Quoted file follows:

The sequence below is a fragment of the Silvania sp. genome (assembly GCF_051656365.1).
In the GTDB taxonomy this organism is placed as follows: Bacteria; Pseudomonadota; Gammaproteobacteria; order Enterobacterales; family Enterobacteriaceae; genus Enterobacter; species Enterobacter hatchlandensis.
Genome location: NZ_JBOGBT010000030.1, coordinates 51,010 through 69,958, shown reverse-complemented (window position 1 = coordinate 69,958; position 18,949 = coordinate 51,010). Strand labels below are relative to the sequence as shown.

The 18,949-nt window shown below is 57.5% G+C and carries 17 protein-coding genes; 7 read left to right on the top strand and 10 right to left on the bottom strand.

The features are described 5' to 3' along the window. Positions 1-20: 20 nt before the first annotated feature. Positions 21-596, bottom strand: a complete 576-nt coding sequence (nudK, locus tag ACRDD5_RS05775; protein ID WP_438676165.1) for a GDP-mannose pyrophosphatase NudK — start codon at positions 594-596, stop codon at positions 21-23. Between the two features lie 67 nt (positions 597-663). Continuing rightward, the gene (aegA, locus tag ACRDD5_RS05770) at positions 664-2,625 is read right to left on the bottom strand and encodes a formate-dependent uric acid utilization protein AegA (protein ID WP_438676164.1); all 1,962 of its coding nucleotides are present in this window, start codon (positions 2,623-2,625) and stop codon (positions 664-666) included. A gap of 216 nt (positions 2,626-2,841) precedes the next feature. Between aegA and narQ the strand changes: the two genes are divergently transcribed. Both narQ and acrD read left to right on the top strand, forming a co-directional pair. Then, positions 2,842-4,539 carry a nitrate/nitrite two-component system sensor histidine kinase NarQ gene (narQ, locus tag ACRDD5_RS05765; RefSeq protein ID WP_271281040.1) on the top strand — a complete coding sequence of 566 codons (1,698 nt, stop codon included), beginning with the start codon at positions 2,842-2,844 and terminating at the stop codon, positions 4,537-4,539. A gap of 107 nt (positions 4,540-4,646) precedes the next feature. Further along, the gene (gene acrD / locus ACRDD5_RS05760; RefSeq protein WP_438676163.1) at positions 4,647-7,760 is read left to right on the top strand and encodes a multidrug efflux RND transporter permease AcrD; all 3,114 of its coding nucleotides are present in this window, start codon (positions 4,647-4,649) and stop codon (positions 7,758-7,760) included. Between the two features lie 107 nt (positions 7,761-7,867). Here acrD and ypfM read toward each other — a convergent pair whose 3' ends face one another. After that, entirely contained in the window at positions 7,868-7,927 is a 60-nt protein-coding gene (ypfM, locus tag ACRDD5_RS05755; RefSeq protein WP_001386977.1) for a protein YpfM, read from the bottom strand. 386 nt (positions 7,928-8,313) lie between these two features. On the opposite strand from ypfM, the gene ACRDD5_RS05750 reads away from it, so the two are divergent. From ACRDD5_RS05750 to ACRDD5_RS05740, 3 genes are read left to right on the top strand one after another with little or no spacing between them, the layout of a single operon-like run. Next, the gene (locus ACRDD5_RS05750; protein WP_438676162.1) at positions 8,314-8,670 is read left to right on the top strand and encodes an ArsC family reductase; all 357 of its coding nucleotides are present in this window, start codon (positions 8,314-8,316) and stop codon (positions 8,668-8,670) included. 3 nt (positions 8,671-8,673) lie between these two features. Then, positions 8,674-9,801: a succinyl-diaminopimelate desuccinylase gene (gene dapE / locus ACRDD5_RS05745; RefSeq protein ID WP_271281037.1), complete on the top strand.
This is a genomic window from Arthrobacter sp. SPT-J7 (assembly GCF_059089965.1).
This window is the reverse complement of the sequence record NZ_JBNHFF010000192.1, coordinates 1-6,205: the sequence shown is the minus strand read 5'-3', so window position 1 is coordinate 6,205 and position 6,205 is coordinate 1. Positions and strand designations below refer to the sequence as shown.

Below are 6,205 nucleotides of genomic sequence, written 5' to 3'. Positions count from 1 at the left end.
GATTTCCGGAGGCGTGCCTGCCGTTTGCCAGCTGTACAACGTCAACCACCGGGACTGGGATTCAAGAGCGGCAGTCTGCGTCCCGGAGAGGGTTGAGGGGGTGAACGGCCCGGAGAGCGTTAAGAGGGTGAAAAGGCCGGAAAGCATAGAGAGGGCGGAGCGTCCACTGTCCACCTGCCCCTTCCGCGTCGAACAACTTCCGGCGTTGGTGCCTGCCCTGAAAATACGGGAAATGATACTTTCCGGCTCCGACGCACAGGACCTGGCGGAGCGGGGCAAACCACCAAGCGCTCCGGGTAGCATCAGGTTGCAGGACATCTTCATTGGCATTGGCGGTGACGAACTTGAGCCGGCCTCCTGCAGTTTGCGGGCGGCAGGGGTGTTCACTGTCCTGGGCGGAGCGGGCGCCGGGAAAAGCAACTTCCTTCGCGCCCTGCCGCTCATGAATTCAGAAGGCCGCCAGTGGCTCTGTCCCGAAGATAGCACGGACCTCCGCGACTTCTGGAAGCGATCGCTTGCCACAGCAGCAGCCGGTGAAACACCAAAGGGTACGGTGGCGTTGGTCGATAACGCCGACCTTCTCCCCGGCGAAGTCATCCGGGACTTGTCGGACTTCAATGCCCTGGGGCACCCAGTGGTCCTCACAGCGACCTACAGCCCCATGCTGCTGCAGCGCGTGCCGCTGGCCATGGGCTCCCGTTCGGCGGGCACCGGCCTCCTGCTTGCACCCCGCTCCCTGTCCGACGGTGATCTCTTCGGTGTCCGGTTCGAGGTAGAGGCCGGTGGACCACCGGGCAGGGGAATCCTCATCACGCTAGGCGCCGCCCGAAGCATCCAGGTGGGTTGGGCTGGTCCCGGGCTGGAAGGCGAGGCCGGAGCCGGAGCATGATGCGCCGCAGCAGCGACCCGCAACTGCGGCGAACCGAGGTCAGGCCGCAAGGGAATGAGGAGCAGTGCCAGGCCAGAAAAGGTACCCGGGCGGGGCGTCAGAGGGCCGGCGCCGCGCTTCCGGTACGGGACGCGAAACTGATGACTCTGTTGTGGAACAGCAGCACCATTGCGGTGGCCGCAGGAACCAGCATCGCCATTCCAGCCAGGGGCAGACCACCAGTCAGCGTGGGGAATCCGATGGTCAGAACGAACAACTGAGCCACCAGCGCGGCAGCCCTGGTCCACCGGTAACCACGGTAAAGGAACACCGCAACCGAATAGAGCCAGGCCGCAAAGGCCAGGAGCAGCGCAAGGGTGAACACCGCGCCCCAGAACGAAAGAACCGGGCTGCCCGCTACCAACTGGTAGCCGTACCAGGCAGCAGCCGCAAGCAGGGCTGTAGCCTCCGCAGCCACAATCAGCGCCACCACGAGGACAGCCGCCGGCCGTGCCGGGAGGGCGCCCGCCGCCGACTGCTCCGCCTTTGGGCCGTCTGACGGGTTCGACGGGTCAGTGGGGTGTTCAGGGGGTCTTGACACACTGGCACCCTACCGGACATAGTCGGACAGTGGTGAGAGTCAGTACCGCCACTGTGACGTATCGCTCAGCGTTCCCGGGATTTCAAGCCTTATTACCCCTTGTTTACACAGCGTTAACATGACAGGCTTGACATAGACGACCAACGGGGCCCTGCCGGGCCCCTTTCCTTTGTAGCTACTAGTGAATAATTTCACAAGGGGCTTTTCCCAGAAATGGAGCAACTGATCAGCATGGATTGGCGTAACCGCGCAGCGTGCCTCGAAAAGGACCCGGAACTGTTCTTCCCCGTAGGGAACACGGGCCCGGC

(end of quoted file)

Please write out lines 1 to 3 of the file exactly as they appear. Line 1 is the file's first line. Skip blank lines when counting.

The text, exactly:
The sequence below is a fragment of the Silvania sp. genome (assembly GCF_051656365.1).
In the GTDB taxonomy this organism is placed as follows: Bacteria; Pseudomonadota; Gammaproteobacteria; order Enterobacterales; family Enterobacteriaceae; genus Enterobacter; species Enterobacter hatchlandensis.
Genome location: NZ_JBOGBT010000030.1, coordinates 51,010 through 69,958, shown reverse-complemented (window position 1 = coordinate 69,958; position 18,949 = coordinate 51,010). Strand labels below are relative to the sequence as shown.